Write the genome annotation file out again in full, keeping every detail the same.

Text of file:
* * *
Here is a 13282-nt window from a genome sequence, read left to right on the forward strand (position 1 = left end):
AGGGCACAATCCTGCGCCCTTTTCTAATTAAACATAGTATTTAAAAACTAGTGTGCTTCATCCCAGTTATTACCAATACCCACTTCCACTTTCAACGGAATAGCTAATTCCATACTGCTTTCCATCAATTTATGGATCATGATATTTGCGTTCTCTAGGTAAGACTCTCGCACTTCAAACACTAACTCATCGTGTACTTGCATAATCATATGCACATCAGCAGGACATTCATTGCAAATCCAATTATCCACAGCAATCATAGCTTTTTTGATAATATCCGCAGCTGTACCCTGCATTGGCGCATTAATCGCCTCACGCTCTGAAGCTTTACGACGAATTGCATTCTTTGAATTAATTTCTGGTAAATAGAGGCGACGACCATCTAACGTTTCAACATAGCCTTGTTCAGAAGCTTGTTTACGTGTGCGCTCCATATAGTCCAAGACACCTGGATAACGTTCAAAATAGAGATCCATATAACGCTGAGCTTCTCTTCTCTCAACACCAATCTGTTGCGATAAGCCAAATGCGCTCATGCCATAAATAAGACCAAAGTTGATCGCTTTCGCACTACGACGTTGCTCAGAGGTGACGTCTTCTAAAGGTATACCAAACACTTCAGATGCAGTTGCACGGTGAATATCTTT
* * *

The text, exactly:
Here is a 13282-nt window from a genome sequence, read left to right on the forward strand (position 1 = left end):
AGGGCACAATCCTGCGCCCTTTTCTAATTAAACATAGTATTTAAAAACTAGTGTGCTTCATCCCAGTTATTACCAATACCCACTTCCACTTTCAACGGAATAGCTAATTCCATACTGCTTTCCATCAATTTATGGATCATGATATTTGCGTTCTCTAGGTAAGACTCTCGCACTTCAAACACTAACTCATCGTGTACTTGCATAATCATATGCACATCAGCAGGACATTCATTGCAAATCCAATTATCCACAGCAATCATAGCTTTTTTGATAATATCCGCAGCTGTACCCTGCATTGGCGCATTAATCGCCTCACGCTCTGAAGCTTTACGACGAATTGCATTCTTTGAATTAATTTCTGGTAAATAGAGGCGACGACCATCTAACGTTTCAACATAGCCTTGTTCAGAAGCTTGTTTACGTGTGCGCTCCATATAGTCCAAGACACCTGGATAACGTTCAAAATAGAGATCCATATAACGCTGAGCTTCTCTTCTCTCAACACCAATCTGTTGCGATAAGCCAAATGCGCTCATGCCATAAATAAGACCAAAGTTGATCGCTTTCGCACTACGACGTTGCTCAGAGGTGACGTCTTCTAAAGGTATACCAAACACTTCAGATGCAGTTGCACGGTGAATATCTTT